In Search of the Sooty Grouse
Alaska Sports Insider Edition


Doc instructed me to have something up on the site while he is spending a week getting a component separation technique.  I'm not sure what he is really doing this week, as I did a component separation technique on my Samsung phone, and it took less than five minutes.  The secret is the itty bitty screwdriver.  Whatever, he needs a break.   This article on crypto-zoology has been collecting dust on my laptop for almost three years.  I sent it to Field and Stream, they sent it back and then I forgot about it.  Now, its time to crack this old bottle of wierdness and see how it aged, unless you guys want to talk about how good the Padres are instead.

Here goes:


The Phillipines has the aswang, Mexico has the chupacabra and the Congo has the Emela Ntouka.  Ketchikan, Alaska has the sooty grouse.  The myth of the sooty grouse is as follows:  It is rumored to be the size of a small chicken, to be flat black in plumage, except for a naked bright orange-yellow spot on the neck that inflates like a balloon, it is rumored to live in the largest western hemlock tree near the steepest cliff, at the highest elevation it can find, and to give rhythmic hoots to woo grouse hens, which are rumored to be mottled brown.  These hoots are said to vibrate the ground and can burst the ear drums of anyone who approaches within 100 yards of the grouse.  As for food, it feeds mainly on the blood of mountain goats, where it makes a small incision near the ankle with its sharp beak and then laps the goat’s blood while it sleeps.  This has earned it the nickname of death chicken.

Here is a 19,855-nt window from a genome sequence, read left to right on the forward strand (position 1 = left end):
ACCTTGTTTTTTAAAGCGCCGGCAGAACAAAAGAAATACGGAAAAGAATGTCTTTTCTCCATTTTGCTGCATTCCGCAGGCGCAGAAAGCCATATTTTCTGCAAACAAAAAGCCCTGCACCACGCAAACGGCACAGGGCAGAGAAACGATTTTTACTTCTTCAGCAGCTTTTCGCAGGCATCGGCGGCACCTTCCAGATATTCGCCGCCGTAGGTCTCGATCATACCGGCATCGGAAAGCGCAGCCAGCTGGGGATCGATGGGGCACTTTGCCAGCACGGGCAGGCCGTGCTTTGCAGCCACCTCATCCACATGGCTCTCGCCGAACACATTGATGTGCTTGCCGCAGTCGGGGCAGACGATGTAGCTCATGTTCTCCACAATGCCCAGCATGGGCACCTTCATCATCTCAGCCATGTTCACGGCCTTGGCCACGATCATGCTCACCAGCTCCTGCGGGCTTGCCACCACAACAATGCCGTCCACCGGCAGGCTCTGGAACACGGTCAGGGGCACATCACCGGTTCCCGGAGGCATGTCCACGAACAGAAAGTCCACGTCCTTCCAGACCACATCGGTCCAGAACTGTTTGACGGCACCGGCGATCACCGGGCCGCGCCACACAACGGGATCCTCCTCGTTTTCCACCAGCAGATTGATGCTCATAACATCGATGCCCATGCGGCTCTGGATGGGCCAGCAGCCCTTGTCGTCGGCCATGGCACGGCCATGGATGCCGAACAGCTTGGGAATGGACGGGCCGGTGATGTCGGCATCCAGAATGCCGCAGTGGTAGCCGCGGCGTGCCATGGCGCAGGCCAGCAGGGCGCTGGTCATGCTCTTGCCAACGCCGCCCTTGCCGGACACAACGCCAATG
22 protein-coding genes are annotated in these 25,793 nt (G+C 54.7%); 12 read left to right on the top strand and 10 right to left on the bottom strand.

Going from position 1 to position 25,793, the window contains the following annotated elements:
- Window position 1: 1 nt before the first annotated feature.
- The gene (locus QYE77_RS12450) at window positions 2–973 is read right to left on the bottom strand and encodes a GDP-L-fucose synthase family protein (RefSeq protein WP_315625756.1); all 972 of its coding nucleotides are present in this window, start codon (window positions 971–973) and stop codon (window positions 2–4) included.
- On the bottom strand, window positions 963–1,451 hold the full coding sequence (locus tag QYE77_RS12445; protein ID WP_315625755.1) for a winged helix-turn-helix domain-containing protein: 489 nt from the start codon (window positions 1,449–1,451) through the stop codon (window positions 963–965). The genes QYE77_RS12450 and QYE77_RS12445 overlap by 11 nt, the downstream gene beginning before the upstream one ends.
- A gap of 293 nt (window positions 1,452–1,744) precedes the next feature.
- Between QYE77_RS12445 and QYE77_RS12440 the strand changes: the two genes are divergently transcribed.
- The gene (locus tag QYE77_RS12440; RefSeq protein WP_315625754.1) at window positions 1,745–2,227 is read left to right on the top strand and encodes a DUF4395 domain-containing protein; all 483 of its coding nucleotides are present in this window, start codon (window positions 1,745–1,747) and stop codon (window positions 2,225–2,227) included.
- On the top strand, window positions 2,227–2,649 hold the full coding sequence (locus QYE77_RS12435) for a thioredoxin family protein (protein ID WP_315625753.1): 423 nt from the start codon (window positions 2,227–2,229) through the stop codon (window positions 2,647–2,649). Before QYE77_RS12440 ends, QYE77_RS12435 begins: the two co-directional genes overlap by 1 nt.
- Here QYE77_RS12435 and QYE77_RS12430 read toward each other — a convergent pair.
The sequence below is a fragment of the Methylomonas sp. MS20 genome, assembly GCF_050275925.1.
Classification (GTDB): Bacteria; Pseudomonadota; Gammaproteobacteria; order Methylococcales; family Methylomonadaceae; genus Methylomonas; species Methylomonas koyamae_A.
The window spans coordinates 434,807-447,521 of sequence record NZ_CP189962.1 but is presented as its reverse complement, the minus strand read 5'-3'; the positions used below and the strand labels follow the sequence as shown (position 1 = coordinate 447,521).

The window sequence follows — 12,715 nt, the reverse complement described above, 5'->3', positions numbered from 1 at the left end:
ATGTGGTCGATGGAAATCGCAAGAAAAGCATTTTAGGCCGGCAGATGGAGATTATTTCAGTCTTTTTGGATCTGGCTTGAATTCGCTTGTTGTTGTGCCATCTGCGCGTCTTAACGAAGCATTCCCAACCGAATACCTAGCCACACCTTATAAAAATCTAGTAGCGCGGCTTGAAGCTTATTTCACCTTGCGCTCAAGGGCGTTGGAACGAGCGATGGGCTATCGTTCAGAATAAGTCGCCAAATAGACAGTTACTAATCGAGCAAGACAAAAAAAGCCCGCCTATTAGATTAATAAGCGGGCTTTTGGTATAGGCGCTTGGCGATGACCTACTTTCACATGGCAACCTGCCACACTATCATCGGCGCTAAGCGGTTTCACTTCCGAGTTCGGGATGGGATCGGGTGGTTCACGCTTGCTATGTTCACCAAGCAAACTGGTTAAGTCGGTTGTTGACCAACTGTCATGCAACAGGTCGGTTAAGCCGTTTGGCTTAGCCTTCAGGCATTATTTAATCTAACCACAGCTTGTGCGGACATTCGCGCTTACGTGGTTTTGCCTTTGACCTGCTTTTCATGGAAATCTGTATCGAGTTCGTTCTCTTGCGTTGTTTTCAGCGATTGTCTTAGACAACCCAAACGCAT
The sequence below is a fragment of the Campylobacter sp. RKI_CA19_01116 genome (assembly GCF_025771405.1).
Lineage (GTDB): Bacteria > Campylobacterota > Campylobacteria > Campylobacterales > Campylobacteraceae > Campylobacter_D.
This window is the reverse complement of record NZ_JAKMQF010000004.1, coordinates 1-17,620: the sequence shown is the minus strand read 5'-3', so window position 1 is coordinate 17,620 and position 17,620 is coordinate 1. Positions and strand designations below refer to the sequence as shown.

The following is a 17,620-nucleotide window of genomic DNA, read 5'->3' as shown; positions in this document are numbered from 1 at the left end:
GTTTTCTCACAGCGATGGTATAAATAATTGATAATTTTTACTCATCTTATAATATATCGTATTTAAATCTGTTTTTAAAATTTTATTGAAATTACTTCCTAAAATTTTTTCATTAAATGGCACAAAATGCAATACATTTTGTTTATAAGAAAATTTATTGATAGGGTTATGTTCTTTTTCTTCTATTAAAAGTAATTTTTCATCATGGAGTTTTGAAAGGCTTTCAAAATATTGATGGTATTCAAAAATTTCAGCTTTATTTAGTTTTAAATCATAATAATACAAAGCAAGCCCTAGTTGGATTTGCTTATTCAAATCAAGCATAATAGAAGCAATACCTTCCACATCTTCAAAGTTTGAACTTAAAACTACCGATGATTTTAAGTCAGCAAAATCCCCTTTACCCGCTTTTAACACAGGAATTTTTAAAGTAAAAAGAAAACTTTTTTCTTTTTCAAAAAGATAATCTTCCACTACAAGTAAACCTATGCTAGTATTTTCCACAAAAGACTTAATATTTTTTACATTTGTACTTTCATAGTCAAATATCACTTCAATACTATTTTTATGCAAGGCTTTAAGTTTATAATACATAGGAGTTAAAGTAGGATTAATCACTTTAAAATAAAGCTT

The Alaska Department of Fish and Game assumes these animals are real, and sets a bag limit on grouse at four per day.  This law seems like a bad joke, because, in the large hunting community of Ketchikan, no person has provided documentary proof of actually having shot and collected one of the beasts, ever.  Old hunters often claim to have bagged a grouse at some time in their storied hunting careers, but old hunters often lie.  One old Alaska hunter who has shot dozens of mountain goats, scores of deer, as well as moose, elk, a wolf, a wolverine, and other odds and ends, shared a single grouse story with me:

“I remember back in the 70’s, I was walking down a deer mountain, and I came to a cliff, and a grouse was roosting in a tree top, at eye level with me, and about fifty feet in front of me.  So, I got a rest with my .30-06, I placed the scope reticle right in the center of the grouse’s head, and I shot it.  I put it in the pack, and we went on our way.”

This hunter never provided photographs, a witness, a body, or any other evidence that his claim was real. Particularly damaging to his credibility is that he had a habit of keeping antlers and horns and hide from every animal he ever shot.  His wolf and wolverine are tanned and in his attic room.  He was working on what appeared to be an antler chandelier the last time I visited him.  If he really had shot a single grouse in his lifetime, he would have had the creature reconstructed, stuffed, and displayed as the crowning glory of his hunting career.